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"Teaching Poetry to 3rd Graders"

Gary Short
poet, teacher, Nevada author

At recess a boy ran to me
with a pink rubber ball and asked
if I would kick it to him. He handed me the ball,
then turned and ran
and ran and ran, not turning back
until he was far out in the field.
I wasn't sure I could kick the ball
that far. But I tried,
launching a perfect and lucky kick.
The ball sailed in a beautiful arc
about eight stories high,
landed within a few feet of the 3rd grader
and took a big bounce off the hard playground dirt.
Pleased, I turned to enter the school building.
And then (I don't know where they came from
so quickly) I heard a rumbling behind me
full tilt. They were carrying pink balls and yellow balls
of different sizes, black and white checkered
soccer balls. They wanted me to kick for them.
And now this is a ritual—this is how we spend recess.
They stand in line, hand me the ball and run.
The balls rise like planets
and the 3rd graders
circle dizzily beneath the falling sky,
their arms outstretched.


In class the kids are making similes and I write them
on the board as they call out—
A river swishing like a cat's tail.
Smooth as a window, quiet as pain.
The rain clattering like a spilled jar of marbles.

Then a wave of laughter sweeps the room.
In my new shoes I must have shuffled
across the school carpet rife with static.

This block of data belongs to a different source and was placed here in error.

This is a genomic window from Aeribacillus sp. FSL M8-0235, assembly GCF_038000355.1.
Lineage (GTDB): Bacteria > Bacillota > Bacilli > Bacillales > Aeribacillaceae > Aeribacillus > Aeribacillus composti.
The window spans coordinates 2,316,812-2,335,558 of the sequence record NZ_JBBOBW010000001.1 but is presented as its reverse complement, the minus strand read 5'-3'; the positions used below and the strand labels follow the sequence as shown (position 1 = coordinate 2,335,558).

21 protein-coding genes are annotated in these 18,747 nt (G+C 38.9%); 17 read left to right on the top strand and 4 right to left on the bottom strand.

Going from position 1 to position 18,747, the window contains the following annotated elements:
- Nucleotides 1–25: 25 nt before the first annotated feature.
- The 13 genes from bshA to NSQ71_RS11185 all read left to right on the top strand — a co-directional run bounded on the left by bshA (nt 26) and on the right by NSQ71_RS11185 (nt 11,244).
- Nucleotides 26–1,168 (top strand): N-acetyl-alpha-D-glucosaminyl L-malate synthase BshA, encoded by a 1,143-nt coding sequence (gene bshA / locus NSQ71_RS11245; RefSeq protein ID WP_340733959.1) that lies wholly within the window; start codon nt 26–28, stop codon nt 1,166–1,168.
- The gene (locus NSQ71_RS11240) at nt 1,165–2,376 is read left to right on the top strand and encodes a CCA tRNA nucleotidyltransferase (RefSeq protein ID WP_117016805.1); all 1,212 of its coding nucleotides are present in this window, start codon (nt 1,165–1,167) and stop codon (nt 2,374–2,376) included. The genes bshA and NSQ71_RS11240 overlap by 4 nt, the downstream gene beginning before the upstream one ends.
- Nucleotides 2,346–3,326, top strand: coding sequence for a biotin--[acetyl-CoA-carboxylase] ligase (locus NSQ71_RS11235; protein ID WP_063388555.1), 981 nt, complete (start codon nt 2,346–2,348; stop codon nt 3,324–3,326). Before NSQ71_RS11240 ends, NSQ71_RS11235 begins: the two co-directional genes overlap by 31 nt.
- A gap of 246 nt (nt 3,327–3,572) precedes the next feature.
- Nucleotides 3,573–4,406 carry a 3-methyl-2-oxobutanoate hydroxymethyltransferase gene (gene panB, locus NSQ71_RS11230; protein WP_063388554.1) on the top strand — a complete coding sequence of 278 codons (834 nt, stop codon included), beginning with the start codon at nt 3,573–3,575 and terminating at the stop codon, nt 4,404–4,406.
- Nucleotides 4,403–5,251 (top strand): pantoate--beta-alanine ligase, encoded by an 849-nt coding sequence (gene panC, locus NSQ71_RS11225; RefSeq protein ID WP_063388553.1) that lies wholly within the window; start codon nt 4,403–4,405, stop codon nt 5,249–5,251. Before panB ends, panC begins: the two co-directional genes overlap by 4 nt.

My hair is standing straight up
as if I'm a shocked cartoon character
or a scared and cornered cat.
When I write on the chalkboard,
blue sparks fly from my hand
to the metal strip that frames the green.
Everything I touch crackles.
When I help a student at her desk,
a yellow four-inch arc of lightning streaks
from my hand to hers, shocking the pencil from her grip.
The students watch amazed. "Pick up the pencil!" I say,
"Don't be afraid."


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"Teaching Poetry to 3rd Graders" was published in Gary Short's collection titled 10 Moons and 13 Horses. He has been a writing fellow at the Fine Arts Work Center in Provincetown and a Stegner Fellow at Stanford. Short has taught at the University of Alaska, Fairbanks, and at Old Dominion University in Virginia. He currently divides his time between Virginia City, Nevada, and Panajachel, Guatemala.

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